The San Jose Planning Commission added four additional members in July following community demand for diversity and citywide representation.
Rolando Bonilla, chair of the commission, says the change is needed and a long time coming.
“The city of San Jose, the largest city in the Bay Area, needed to set an example of how to properly govern,” Bonilla told San José Spotlight. “When you had a Planning Commission that wasn’t taking every part of the city into account, that was just not the right message.”
The sweeping changes to the planning commission, one of San Jose’s most powerful legislative bodies, came after San José Spotlight revealed how the panel lacked ethnic, racial and geographic diversity. The Planning Commission is an advisory body that oversees development and advises lawmakers on San Jose’s planning policies.
After facing widespread criticism in the wake of the reporting, the City Council approved expanding the 7-member panel to 11 commissioners—one for each City Council district and an additional citywide seat. The plan altered the city charter and required approval by voters. Voters passed Measure G which permitted the expansion of the commission last November.
City leaders suggested the changes to help give underrepresented communities a voice.
The new commissioners include Maribel Montanez representing District 4, Sylvia Ornelas-Wise for District 7 and Michael Young for District 9. Charles “Chuck” Cantrell is the citywide commissioner.
Cantrell previously served as a board member of the Committee for Green Foothills and worked at a community development agency in St. Louis. He told San José Spotlight that expanding the number of seats provides for better equity.
“You can’t have a Planning Commission that makes plans for communities where they have no involvement and no real say,” Cantrell said. “What’s great about having additional commissioners is that we’re going to get a broader point of view from all areas of the city.”
Cantrell said he’s interested in facilitating balanced growth and sees an opportunity on the Planning Commission to “work together to create a community for everyone.”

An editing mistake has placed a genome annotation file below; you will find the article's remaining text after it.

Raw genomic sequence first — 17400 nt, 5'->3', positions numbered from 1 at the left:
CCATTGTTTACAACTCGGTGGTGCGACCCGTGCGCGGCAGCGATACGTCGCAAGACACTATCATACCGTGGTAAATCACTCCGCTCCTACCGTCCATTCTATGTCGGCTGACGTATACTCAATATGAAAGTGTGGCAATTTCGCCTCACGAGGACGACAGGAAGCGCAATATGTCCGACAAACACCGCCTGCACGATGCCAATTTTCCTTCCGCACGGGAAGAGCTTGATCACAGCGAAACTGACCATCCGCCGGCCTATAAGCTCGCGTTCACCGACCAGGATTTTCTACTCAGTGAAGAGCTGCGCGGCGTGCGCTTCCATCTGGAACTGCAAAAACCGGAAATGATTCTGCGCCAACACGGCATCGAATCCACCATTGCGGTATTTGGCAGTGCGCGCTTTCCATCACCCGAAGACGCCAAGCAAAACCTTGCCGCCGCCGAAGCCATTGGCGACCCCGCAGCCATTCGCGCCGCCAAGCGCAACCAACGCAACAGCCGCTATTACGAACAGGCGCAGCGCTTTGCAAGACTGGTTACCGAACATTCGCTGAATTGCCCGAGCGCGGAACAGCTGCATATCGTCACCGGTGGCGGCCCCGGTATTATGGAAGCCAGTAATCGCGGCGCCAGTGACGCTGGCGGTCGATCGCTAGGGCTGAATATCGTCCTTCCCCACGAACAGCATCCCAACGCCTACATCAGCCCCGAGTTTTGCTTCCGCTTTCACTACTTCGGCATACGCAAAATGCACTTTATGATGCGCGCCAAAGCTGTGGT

“I want to make sure when development happens, legacy communities get to bring their thoughts to the table, enhance the process and benefit from the growth as well,” he said. “Building a condo is good for the developer and probably the people who buy the condos, but not necessarily that great for people who have to vacate businesses and residences.”
Young first moved to the city in 1985 and applied to join the Planning Commission because of his interest in public service. He previously worked as a fire marshal in Campbell and Mountain View before retiring as a fire chief in 2008. He also worked on the Neighborhoods Commission and District 9 Leadership Group.
“As a fire marshal, you get involved in land development and land use, so I have a good background in that,” he told San José Spotlight. “The time I spent on the Neighborhoods Commission was invaluable in helping me understand the issues that are important to the residents and the city.”
Young said the additional commissioners will provide a broader point of view from all areas of the city.
Bonilla welcomes the increase in commissioners and said a small group of people led the conversation for far too long.
“We are folks that members of the community can connect with as their bridge to City Hall,” he said. “It’s about creating a pathway for members of our community to be civically engaged, to contribute in the shaping of the city.”
Ornelas-Wise wanted to join the Planning Commission to make a difference in her community, according to her application. She did not respond to a request for comment.
As a professional planner for Santa Clara County, Ornelas-Wise managed, processed and facilitated complex land use applications. Born and raised in San Jose, Ornelas-Wise said on her application that the commission should address homeless prevention, affordable housing and smart growth.
Montanez, a development director for Gardner Health Services, previously served on Silicon Valley Leadership Group’s Racial Justice and Equity Task Force and as mayor of San Fernando. She said on her application that she adds diversity to the commission as a woman of color and brings perspective as a resident of the North San Jose and Alviso communities. She did not respond to a request for comment.
Her biggest concern is equity.
“We must address land use policies that are inherently discriminatory,” she wrote on her application, “and create policies that limit the displacement of hard-working people and communities of color whose services are needed for the city to thrive.”
Contact Lorraine Gabbert at [email protected]